Secondly, lays the argument in favour of the efficacy of medium and large-scale commercial farms in reducing poverty. This argument shows that in the right conditions, wage labour can be a good ladder out of poverty in providing stable employment. Selwyn argues this in the context of the export grape industry in Brazil (Selwyn 2012), and others argue along similar lines; large commercial farms in Kenya dominate exports and the larger firms such as Unilever, pursue vigorous CSR strategies such as providing workers with housing and schooling for employee’s children (Barrientos et al 2005, CBI 2005). In Mozambique, a study found that those employed by large, foreign-owned commercial farms had improved job security (Cramer, Oya & Sender 2008:379). In my own work for a Malawian commercial farming enterprise, there was great emphasis on the role of larger farms in providing stable wage employment to local farmers (but also working together with smallholders and outgrowers) who would otherwise be exposed to the risks of seasonality and unstable prices (see appendix 1). However, processes of globalization have facilitated the radical shake-up of global food markets allowing large Trans-National Corporations to dominate. Historically, investment into agriculture was directed at large-scale rather than peasant agriculture and this has led to the release of cheap labour and de-peasantization (Bryceson 2000:306). The most important flaw in these arguments favouring large-scale agriculture is that the stability and security of the livelihoods of wage labourers, is heavily hinged upon the existence of government regulation, tighter labour laws and the presence of unions to represent the weak bargaining power of wage workers (Cramer, Oya & Sender 2008:386). Wage labour on large farms represents a significant means of survival for many of the poorest people and yet this is not ’supported by any coherent policy package… poverty reduction policy needs to actively support the wages and conditions of labour of those who work on such farms’ (Cramer & Pontara 1998:138).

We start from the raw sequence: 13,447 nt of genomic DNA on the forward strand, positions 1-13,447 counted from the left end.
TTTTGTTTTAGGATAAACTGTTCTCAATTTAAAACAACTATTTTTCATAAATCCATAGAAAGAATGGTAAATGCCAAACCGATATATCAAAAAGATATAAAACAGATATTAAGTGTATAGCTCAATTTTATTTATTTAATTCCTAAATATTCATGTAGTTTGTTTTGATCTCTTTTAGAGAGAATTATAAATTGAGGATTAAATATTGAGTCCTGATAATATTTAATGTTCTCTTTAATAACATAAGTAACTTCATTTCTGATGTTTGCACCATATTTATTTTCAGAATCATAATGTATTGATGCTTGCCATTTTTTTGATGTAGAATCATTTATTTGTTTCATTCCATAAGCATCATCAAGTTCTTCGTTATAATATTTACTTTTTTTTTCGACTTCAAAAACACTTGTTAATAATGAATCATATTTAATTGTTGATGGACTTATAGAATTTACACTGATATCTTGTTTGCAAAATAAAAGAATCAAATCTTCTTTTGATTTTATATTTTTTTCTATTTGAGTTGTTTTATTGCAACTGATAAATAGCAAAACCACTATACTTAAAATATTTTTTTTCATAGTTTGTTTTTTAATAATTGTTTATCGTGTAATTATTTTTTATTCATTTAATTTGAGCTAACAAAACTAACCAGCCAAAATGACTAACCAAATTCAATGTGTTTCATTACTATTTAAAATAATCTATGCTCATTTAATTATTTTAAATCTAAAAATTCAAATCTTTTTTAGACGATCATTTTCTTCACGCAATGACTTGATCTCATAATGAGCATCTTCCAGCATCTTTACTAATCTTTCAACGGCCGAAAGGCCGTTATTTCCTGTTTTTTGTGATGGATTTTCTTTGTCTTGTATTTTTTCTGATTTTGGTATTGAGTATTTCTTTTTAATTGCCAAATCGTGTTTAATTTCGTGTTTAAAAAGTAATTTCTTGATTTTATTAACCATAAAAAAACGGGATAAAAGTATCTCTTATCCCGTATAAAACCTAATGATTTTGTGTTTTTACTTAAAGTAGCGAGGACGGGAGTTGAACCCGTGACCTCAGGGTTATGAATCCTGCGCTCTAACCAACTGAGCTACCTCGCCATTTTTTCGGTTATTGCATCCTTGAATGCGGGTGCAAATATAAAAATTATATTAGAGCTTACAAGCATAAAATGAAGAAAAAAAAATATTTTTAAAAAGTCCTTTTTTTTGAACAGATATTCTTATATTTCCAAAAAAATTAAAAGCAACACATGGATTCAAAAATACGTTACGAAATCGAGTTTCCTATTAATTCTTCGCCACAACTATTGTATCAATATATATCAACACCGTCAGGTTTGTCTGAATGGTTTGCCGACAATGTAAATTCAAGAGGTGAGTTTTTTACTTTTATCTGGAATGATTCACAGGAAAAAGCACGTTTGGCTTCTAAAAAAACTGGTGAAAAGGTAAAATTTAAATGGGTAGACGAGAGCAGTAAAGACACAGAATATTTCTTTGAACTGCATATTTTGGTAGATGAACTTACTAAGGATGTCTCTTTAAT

Thirdly, and most convincingly, is the argument that agriculture alone is not enough to reduce poverty regardless of who the beneficiary is; farmer, migrant worker, landless peasant. Instead, poverty reduction needs to be holistic in its approach and take into account different factors like the importance of education, economic infrastructure, information provision and so on (Prowse & Chimhowu 2007). Even those academics who acknowledge the importance of small-scale agriculture in poverty reduction will admit that ‘whilst agriculture plays a vital role in poverty exits, agriculture growth in itself is not sufficient to reduce chronic poverty’ (Ibid.:2). In an increasingly interlinked and commoditized environment dominated by large TNC retailers, it is important for government policy trying to reduce poverty to look beyond focusing only on agriculture, be it large or small-scale. ‘Policies promoting education, health, governance, communications infrastructure and macroeconomic stability, all have an important part to play, and should help to provide necessary conditions for pro-poor agricultural growth’ (Dorward et al 2004:83).